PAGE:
Skip to content

5 things you need to know about Climate Change and Health

5 things you need to know about Climate Change and Health

Building Resilience through Innovation: 5 things you need to know about Climate Change and Health

In the December session of the Africa Dialogues, health and climate change leaders discussed how communities, governments and NGOs can innovate to offset the impact of climate change on health in Africa. Here are the five things you need to know:

1. “Climate change will disrupt health systems in Africa”

Dr Githinji Gitahi, Amref Health Africa CEO, opened the discussion highlighting how the extreme weather events we are seeing today - droughts in East Africa and floods in South Africa - are causing food insecurity and malnutrition, disrupting access to clean water and impacting communities’ ability to maintain good hygiene.

Despite Africa accounting for only 2-3% of global emissions, the repercussions of climate change are disproportionally affecting health outcomes across the continent, especially among vulnerable populations. The World Health Organization (WHO) reported that of the 2,121 public health emergencies recorded in Africa in the past 20 years, 56% were linked to climate change. For Dr Githinji, the climate emergency and its impact on health requires innovation and adaptation from sector leaders; we must be prepared for its growing impact on human health – and act now to meet challenges of the future.

1.	“Climate change will disrupt health systems in Africa”

Climate Change and Health Emergencies in Africa

Of the
2,121
Over
50%
Despite Africa accounting for only
2-3%

2. "Multi-sector, inclusive and coordinated” approaches to climate action

Responses to climate change must be “Multi-sector, inclusive and coordinated” – with the community at the centre of decision-making and implementation

Senior Health Geographer at the Ugandan Ministry of Health Didacus Namanya and Nutrition advisor for Scaling Up Nutrition (SUN) Diplav Sapkota spoke to the importance of community-led solutions as sustainable and viable vehicles for change.

Communities across African nations have valuable knowledge of local systems, many of which have been affected by climate disasters, forced migration and the diminishing nutrients of the lands they live on.

Namanya highlighted that the key to protecting the nutrition and livelihoods (and therefore health) of communities is to ensure that food systems are local, diversified and indigenous. The strengthening of pre-existing systems rather than importing solutions from outside will ensure that the community owns any changes designed –to fit their unique contexts - to innovate against the impact of climate change.

2. "Multi-sector, inclusive and coordinated” approaches to climate action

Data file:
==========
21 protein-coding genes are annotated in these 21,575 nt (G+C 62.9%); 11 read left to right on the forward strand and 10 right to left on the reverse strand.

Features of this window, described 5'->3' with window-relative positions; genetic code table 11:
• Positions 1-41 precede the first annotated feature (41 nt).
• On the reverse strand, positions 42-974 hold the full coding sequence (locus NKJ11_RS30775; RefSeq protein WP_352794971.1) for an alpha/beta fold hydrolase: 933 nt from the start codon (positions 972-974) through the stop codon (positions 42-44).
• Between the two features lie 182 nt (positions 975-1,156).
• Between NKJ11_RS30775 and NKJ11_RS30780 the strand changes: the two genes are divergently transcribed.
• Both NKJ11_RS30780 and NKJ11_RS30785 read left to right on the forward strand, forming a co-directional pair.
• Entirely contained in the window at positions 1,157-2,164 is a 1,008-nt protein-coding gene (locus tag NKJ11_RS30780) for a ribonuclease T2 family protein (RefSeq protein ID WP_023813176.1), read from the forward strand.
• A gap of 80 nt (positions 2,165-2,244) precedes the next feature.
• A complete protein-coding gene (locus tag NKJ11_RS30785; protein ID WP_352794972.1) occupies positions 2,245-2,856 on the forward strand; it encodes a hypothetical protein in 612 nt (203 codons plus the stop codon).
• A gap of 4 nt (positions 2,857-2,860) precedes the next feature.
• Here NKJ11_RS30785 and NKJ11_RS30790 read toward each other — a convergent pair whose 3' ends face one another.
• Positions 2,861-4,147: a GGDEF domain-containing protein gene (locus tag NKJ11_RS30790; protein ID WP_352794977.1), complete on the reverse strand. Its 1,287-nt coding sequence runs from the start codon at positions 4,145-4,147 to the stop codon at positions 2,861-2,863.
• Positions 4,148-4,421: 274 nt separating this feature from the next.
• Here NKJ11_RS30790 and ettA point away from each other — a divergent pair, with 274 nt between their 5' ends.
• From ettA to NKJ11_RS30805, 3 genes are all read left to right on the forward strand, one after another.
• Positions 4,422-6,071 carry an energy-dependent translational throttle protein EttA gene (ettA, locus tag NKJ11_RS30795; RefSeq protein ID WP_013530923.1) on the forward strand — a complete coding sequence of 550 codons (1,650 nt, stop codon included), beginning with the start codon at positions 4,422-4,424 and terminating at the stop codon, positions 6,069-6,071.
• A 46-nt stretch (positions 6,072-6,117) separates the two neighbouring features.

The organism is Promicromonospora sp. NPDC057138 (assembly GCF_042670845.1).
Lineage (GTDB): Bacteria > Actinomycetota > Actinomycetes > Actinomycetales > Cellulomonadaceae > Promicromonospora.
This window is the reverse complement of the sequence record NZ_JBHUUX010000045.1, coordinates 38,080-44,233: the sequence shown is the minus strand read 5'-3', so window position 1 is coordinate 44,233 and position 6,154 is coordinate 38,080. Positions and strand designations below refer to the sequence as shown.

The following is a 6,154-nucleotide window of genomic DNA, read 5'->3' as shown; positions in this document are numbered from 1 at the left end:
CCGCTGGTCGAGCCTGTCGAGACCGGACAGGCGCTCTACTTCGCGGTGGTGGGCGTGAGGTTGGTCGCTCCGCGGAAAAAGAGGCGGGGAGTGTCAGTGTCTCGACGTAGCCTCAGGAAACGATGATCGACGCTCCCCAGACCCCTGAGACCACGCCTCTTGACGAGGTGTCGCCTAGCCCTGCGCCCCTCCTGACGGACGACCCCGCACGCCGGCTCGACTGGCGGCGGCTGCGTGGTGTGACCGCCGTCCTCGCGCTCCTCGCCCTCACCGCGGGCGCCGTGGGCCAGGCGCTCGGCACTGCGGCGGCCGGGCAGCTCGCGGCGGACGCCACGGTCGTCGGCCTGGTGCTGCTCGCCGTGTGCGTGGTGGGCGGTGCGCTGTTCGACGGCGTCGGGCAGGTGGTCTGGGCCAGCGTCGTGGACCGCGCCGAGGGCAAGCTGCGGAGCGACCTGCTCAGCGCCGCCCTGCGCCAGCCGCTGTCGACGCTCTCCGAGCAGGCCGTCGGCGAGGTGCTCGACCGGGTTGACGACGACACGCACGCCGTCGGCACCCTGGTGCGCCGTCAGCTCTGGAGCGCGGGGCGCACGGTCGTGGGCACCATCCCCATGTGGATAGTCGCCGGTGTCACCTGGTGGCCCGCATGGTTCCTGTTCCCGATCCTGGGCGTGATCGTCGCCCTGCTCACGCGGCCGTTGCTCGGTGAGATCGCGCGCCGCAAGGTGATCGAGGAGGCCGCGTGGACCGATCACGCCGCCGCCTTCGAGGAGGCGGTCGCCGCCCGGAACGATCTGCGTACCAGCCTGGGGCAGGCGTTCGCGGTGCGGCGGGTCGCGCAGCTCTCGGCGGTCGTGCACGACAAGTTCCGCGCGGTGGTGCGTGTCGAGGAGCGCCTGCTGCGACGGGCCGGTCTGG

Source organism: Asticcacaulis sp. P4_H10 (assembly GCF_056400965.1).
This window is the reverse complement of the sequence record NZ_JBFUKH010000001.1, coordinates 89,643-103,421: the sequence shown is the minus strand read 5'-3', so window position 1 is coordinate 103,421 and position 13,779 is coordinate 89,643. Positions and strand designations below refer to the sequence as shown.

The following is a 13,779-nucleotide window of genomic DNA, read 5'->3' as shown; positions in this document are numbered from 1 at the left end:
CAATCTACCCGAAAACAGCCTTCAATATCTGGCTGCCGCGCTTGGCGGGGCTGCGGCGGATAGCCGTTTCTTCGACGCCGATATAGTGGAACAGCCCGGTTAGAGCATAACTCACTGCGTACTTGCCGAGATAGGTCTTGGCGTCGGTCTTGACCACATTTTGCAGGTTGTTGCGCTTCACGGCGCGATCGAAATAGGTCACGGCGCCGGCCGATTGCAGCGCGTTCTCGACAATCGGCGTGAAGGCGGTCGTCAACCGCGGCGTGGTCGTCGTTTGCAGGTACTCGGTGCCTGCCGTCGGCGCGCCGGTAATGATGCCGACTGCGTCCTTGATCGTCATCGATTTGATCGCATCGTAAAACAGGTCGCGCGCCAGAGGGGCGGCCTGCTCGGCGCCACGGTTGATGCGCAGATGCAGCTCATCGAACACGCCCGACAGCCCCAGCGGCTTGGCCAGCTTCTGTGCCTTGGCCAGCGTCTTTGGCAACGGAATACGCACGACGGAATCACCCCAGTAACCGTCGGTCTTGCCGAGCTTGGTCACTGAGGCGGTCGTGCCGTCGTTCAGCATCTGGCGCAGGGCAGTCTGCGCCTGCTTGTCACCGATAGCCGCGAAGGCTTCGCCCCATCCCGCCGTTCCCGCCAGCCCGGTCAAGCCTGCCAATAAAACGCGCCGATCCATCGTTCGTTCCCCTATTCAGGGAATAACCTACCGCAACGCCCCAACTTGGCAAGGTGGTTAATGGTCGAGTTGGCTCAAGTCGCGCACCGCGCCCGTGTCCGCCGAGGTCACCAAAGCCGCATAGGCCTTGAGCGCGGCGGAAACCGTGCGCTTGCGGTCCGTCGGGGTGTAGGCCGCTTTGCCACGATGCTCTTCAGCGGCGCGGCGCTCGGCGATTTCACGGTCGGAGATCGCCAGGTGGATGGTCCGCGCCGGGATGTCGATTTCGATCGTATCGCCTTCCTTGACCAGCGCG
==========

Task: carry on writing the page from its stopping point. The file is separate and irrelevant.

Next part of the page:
3. Public/Private collaboration to forge community-centred solutions

Public/private partnerships are critical to co-creating solutions to climate-related ill health. According to Amref WASH Program Director Dr Martin Muchangi, reliance on purely governmental funding is unstable, as these funds are often inflexible and can dry up suddenly.

This is where the role of the private sector and civil society emerge. Through partnerships between government, the private sector and civil society more flexible funding is possible for more transformative solutions.

These partnerships can maximise the use of new technologies, finance change from the bottom up, and support entrepreneurship and innovation within and across communities. Critical to these partnerships is the role of the most-affected community; they must be  community-centred to ensure lasting, sustainable solutions to growing threats to health.

3.	Public/Private collaboration to forge community-centred solutions

4. Leading with Water, Sanitation and Hygiene (WASH)

You can’t have healthy people in an unsanitary environment, emphasised Director of intergovernmental support & collective progress at UNFCCC, Cecelia Kinuthia-Njenga. The effects of climate change on access to clean water and sanitary environments should put WASH at the forefront of conversations about climate adaptation, resilience, and innovation.

Repositioning WASH is an example of centring the community in climate solutions,  challenging how we currently talk about climate change, and proposing a shift from energy-focussed discussions to adopting a people-first lens.

4.	Leading with Water, Sanitation and Hygiene (WASH)

5. Intersectionality – or an “eco-system” approach

Climate change threatens so many parts of human life, solutions cannot be created in isolation to one another. An ‘eco-system’ approach is needed to make substantive and transformative change to protect communities’ health against the threat of climate change.

This means collaborating between party stakeholders and non-governmental actors, and integrating across sectors, viewing food systems, agriculture, development, and human health as integral to climate solutions, alongside discussions around energy production.

Innovation without this multilateral approach will fail to meet the many threats climate change poses.

5. Intersectionality – or an “eco-system” approach

[Images: 1. Climate change & drought in Marsabit, Kenya (c) Stefano Guindan 2. Drought in Afar, Ethiopia (c) Martha Tadesse 3. Climate change & livestock, Marsabit, Kenya (c) Stefano Guindan 4. WASH in Malawi (c) David Brazier 5. Barriers to Delivering Vaccines (c) Amref Health Africa]

We use cookies to give you the best experience of using this website. By continuing to use this site, you accept our use of cookies. Please read our Cookie Policy for more information.